MONTGOMERY, Ala. — Democrat Doug Jones will be Alabama’s next senator after one of the wildest races in recent memory, giving Democrats a crucial seat in the chamber and opening a real if narrow path to retaking Senate control next year.
Jones lead accused child molester and GOP nominee Roy Moore by 49.6 percent to 48.8 percent with 89 percent of precincts reporting, according to the New York Times returns. The Associated Press has called the race, as have several TV networks.
Jones’s improbable victory was made possible when multiple women came forward to accuse Moore of sexual misconduct towards them when they were teenagers. Those allegations plunged the race into chaos and gave his party a rare chance at seriously contesting a race in deep red Alabama, where no Democrat has won a major statewide office since 2006.
His win narrows Republicans’ edge in the Senate to 51-49, leaving even less room for error on legislation and giving Democrats a real chance at winning back control of the chamber next year in spite of a brutal map where they’re mostly on defense.
Democrats now just need to hold serve in the 10 states that Trump won where they’re defending incumbents, and pick up swing-state Nevada and Arizona, to win back control. That appears doable if tough in the current political environment.
The result is likely to further inflame tensions between Senate Majority Leader Mitch McConnell (R-KY) and President Trump. McConnell disavowed Moore’s campaign, called for him to drop out and refused to spend to help him after the allegations surfaced, while Trump rode to his rescue with rallies and money from the Republican National Committee after refusing to help push him out of the race. Both will likely blame the other for the disastrous result, further fueling fights within the party that will play out in a number of Senate primaries.
It’s also a blow to former White House chief strategist Steve Bannon, who threw his support hard behind Moore in the primary and stuck by him through the race. Bannon has promised support to a rash of populist firebrands in GOP primaries, but it might be harder to convince voters to back his candidates after the debacle in Alabama, where he was one of Moore’s most visible supporters.
The infighting between the factions began even before final results were in — and escalated as soon as the race was called for Jones.
“This is a brutal reminder that candidate quality matters regardless of where you are running,” Steven Law, the head of the pro-McConnell Senate Leadership Fund, said in a statement immediately after the AP called the race. “Not only did Steve Bannon cost us a critical Senate seat in one of the most Republican states in the country, but he also dragged the President of the United States into his fiasco.”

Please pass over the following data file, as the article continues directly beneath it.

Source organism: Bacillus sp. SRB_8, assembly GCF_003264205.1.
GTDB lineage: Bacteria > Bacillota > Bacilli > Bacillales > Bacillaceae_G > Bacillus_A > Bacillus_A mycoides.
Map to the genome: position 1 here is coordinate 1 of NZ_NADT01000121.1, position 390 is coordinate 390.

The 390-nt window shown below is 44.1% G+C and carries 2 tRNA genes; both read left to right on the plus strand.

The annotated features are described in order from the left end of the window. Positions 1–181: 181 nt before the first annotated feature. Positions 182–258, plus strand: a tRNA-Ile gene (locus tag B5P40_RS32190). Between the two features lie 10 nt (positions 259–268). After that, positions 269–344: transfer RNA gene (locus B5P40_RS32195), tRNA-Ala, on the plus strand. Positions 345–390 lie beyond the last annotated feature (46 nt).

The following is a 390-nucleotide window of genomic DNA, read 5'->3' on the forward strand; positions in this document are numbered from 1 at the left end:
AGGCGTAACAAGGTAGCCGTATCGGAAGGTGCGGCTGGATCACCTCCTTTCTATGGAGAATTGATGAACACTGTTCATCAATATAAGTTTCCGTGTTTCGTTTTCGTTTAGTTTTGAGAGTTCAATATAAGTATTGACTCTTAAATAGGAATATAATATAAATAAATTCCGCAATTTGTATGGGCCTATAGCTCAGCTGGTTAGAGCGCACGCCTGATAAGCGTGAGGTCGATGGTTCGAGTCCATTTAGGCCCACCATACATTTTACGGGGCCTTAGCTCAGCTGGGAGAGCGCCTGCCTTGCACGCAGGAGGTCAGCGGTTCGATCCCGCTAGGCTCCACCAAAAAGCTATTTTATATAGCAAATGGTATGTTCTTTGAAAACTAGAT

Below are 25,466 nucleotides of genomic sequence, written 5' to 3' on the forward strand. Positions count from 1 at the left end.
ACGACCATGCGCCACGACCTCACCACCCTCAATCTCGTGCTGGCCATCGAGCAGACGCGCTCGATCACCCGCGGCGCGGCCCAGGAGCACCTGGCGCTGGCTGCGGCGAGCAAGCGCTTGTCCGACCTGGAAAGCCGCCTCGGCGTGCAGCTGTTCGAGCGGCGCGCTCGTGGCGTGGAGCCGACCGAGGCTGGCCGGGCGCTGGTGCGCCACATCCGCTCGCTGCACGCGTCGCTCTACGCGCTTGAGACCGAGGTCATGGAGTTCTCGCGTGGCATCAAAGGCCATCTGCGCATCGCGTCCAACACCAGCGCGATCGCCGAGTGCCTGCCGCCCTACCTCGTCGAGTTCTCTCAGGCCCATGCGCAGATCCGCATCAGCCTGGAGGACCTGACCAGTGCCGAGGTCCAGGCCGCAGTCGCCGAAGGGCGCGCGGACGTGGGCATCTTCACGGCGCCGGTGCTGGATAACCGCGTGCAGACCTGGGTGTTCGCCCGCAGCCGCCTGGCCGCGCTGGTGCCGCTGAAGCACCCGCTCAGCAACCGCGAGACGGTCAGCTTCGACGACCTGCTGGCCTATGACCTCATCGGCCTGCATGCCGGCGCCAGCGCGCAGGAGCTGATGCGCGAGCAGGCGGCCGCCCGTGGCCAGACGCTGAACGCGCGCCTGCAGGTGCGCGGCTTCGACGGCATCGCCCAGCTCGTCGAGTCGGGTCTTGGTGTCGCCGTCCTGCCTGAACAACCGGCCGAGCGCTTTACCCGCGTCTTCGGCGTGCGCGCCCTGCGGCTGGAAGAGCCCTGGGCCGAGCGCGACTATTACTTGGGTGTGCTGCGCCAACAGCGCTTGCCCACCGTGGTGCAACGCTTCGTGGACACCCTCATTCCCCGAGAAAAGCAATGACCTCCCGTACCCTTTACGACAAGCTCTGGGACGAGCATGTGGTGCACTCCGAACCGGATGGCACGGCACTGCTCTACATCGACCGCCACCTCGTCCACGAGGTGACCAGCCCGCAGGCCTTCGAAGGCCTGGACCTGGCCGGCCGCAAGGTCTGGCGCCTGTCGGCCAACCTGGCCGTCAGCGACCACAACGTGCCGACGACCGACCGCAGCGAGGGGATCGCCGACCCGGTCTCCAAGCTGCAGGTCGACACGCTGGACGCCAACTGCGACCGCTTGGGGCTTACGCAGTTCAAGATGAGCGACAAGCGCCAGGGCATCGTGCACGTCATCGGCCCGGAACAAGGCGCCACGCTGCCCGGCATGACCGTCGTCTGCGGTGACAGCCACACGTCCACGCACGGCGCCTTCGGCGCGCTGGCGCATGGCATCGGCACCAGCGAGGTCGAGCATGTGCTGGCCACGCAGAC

National Republican Senatorial Committee Chairman Cory Gardner (R-CO) was direct, saying Alabama voters “deemed Roy Moore unfit to serve” before calling on Jones to vote with the GOP.
Trump himself was gracious in his loss.
But some of his supporters weren’t happy.
“I hate the fact that Doug Jones ran a gutter-style campaign instead of addressing the issues. This man hasn’t been charged with anything, he’s always been a man of faith,” Trump Alabama state chairman Perry Hooper, who was at the Moore election event, told TPM.
Hooper then turned on Sen. Richard Shelby (R-AL), the most prominent Alabama Republican who publicly refused to back Moore.
“It’s upsetting being a Trump guy, it’s a setback to Alabama… and there’s a lot of people upset with Sen. Shelby, I’ll tell you that,” he said.
Democrats were jubilant — starting with Jones.
“We have shown the country the way that we can be unified. … At the end of the day, this entire race has been about dignity and respect,” Jones said to a jubilant crowd in Birmingham. “This campaign has been about common courtesy and decency, and making sure everyone in this state, regardless of which zip code you live in, is going to get a fair shake in life.”
But even after the race was clearly over, Moore’s campaign wasn’t ready to concede defeat.
“Some people have called the race. We’re not calling it yet. … And it could be a while,” Moore adviser Rich Hobson said at 9:40 p.m. central time before asking supporters to pray.
Jones is a relatively liberal Democrat who’s likely to stand with his party on most issues for the next few years. He’s pro-choice, believes in climate change and holds progressive views on civil rights, LGBT rights and immigration.
He’s also been critical of the GOP tax bill, putting additional pressure on Republicans to pass the legislation before the end of the year, when he’ll replace appointed Sen. Luther Strange (R-AL) in Congress. Strange was appointed to the seat when President Trump picked Jeff Sessions to lead the Department of Justice, and lost to Moore in the primary in spite of huge spending by McConnell and his allies.
Jones is a former U.S. attorney who is best known in Alabama for successfully reopening a decades-old case and prosecuting the Ku Klux Klansmen who bombed a Birmingham church in 1963, killing four little girls.
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